US Officials Uncover Alleged Russian ‘Bot Farm’

US officials have taken action against a Russian-run AI-powered information operation, which included nearly 1,000 accounts pretending to be Americans. 

These accounts on the social media platform X were designed to spread pro-Russian stories but were actually automated "bots" and not real people.

According to court documents released on Tuesday, the US Justice Department revealed that this operation was orchestrated by a deputy editor at RT (formerly Russia Today), a Kremlin-owned media outlet. While RT operates TV channels in multiple languages, it has a larger presence on social media than on traditional airwaves.

The Justice Department seized two websites that were used to create emails for these bot accounts and ordered X to provide information on 968 accounts identified as bots. 

The court documents indicate that artificial intelligence was used to create and manage these accounts, which spread pro-Russian narratives, particularly about the war in Ukraine.

FBI Director Christopher Wray stated, "Today’s actions represent a first in disrupting a Russian-sponsored generative AI-enhanced social media bot farm." He added that Russia intended to use this bot farm to spread AI-generated disinformation, aiming to undermine support for Ukraine and influence global opinions in favor of the Russian government.

The bot accounts have now been deleted from X, and screenshots provided by FBI investigators show that these accounts had very few followers.

The court documents also detailed that this “bot farm” was conceived by an RT deputy editor-in-chief as a new method for distributing stories. RT America shut down after major US cable TV providers dropped it following Russia’s invasion of Ukraine in 2022.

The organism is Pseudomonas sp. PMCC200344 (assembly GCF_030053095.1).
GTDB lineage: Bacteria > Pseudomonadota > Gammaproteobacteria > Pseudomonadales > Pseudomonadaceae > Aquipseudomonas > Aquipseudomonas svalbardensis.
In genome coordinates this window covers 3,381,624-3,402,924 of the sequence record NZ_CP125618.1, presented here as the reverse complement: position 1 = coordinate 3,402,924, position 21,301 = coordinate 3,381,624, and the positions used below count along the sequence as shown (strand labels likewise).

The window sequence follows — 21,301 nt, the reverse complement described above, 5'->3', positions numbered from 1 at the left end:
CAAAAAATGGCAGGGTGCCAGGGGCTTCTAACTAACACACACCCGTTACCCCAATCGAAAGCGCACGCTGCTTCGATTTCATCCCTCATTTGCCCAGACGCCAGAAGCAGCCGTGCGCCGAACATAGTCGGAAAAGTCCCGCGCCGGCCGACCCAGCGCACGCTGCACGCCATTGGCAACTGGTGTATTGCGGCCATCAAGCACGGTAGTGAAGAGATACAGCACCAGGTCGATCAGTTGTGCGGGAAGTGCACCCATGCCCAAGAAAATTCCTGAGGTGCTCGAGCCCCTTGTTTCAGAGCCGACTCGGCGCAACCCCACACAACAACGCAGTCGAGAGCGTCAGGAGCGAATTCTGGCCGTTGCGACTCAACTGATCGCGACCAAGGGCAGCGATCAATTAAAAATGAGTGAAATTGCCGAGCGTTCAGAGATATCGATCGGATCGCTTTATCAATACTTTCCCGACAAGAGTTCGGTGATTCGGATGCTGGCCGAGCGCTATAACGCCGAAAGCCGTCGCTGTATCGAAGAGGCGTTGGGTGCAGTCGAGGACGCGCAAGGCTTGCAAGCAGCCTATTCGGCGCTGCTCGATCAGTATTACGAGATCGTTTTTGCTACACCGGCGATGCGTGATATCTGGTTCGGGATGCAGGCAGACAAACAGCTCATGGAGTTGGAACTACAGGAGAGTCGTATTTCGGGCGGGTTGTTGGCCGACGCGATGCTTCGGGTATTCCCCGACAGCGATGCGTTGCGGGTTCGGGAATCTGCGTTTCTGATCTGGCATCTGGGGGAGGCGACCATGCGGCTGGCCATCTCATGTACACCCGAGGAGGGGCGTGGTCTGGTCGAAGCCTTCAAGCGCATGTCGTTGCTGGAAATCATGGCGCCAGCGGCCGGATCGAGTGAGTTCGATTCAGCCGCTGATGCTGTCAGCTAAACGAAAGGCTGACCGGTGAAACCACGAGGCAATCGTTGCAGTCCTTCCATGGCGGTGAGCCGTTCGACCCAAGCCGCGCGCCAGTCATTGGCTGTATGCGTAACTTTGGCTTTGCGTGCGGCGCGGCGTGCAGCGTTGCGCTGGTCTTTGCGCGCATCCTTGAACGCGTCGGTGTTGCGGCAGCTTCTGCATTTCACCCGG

Another RT employee developed the network, and later a Russian intelligence officer joined the effort. The Justice Department described this as an attempt "to sow discord in the United States by spreading misinformation."

Anna Belkina, RT's deputy editor-in-chief, responded to the BBC via email, humorously denying the accusations: "I’m more than happy to tend to my farm (dacha) - made up mostly of tomatoes and strawberries, but sadly without any help from the FSB," referring to the Russian security service.

While no criminal charges have been announced, the Justice Department stated that the investigation is ongoing. 

Nina Jankowicz, head of the American Sunlight Project, a non-profit organization combating disinformation, said it was not surprising that a Russian-linked operation used AI to create fake accounts. 

She noted that the technology has streamlined what was once a time-consuming task, but the operation appears to have been stopped before gaining significant traction. "Artificial intelligence is now clearly part of the disinformation arsenal," she said.

The BBC has reached out to X and the Russian Foreign Ministry for comment. In a related investigation, the BBC uncovered details of another Russia-based disinformation network using AI-generated fake news sites.

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